Andrew Weaver wins appeal in defamation lawsuit
High court says judge erred in ruling article about former Green leader wasn't defamatory
Former B.C. Green leader Andrew Weaver has been granted an appeal in a defamation lawsuit against a retired geography professor.
In a unanimous decision released Thursday, the B.C. Court of Appeal says a lower court judge erred when he concluded the words used in an article written by Timothy Ball were not defamatory against Weaver, who is also a climate scientist.
The defamation claim is based on a 2011 article entitled "Corruption of Climate Science has Created 30 Lost Years'' that Ball sent to a website that the court says purported to be a news site.
The article referred to Weaver in connection with a field of what is described as "corrupted'' climate science, at a time before he entered provincial politics.
Writing for the three-judge panel, Justice Susan Griffin says a reasonable person would read the article as alleging Weaver was not professionally competent or qualified and was academically biased in his field of climate science.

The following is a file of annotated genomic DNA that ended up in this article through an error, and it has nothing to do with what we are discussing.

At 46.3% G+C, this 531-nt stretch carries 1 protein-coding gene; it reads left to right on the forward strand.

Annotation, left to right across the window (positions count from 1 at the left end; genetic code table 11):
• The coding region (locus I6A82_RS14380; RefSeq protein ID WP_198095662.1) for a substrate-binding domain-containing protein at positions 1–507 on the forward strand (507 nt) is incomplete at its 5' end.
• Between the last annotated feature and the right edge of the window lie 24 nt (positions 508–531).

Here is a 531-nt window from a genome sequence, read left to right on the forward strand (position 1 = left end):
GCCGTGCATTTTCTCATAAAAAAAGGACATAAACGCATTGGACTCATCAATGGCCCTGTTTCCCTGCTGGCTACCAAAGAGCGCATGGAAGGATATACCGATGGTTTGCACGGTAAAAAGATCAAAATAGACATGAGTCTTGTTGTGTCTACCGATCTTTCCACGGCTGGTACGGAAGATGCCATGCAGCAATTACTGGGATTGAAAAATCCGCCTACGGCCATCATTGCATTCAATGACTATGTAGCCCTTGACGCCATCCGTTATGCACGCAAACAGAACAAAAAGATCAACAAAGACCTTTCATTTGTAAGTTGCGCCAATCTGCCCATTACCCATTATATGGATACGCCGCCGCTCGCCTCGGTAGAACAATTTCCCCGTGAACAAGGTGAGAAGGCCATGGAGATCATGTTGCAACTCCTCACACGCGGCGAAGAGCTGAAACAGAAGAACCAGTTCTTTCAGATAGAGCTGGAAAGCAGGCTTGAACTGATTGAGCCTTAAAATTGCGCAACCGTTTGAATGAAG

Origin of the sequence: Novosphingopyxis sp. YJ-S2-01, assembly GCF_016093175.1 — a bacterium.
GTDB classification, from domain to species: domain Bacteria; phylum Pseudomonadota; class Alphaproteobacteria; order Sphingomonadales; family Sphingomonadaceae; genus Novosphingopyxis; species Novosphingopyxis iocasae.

She says if the classic test of the court is applied when considering whether the words have a tendency to injure a person's reputation, then the words in Ball's article were defamatory.
Ball argued that regardless of whether the words are defamatory, Weaver had failed to prove publication of the article or, alternatively, that it was published in B.C., the decision says.
The Appeal Court sent that issue, as well as damages and the question of whether the fair comment defence applies, back to the trial court to decide.
"I am of the view that determination of these issues requires consideration of the evidence including possible drawing of inferences, all of which is best done by a trial judge,'' Griffin says in the decision.